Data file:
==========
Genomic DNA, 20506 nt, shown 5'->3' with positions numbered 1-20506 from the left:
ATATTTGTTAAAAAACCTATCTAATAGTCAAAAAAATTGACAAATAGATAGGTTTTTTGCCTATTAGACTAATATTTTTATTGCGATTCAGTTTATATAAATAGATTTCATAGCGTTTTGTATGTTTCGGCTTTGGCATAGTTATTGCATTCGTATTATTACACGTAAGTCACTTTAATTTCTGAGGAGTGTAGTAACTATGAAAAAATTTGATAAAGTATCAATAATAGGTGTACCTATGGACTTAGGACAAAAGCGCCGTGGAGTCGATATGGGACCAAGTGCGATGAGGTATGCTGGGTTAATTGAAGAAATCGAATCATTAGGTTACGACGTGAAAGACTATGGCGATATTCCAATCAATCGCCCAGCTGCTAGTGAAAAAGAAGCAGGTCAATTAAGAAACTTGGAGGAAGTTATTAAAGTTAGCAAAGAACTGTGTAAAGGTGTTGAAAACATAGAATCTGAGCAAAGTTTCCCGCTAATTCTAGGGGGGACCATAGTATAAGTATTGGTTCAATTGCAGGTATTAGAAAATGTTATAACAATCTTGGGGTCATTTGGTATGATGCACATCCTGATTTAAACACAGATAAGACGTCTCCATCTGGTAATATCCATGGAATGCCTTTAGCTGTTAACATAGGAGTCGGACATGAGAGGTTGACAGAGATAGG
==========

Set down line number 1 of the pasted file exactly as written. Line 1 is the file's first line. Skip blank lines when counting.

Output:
Genomic DNA, 20506 nt, shown 5'->3' with positions numbered 1-20506 from the left: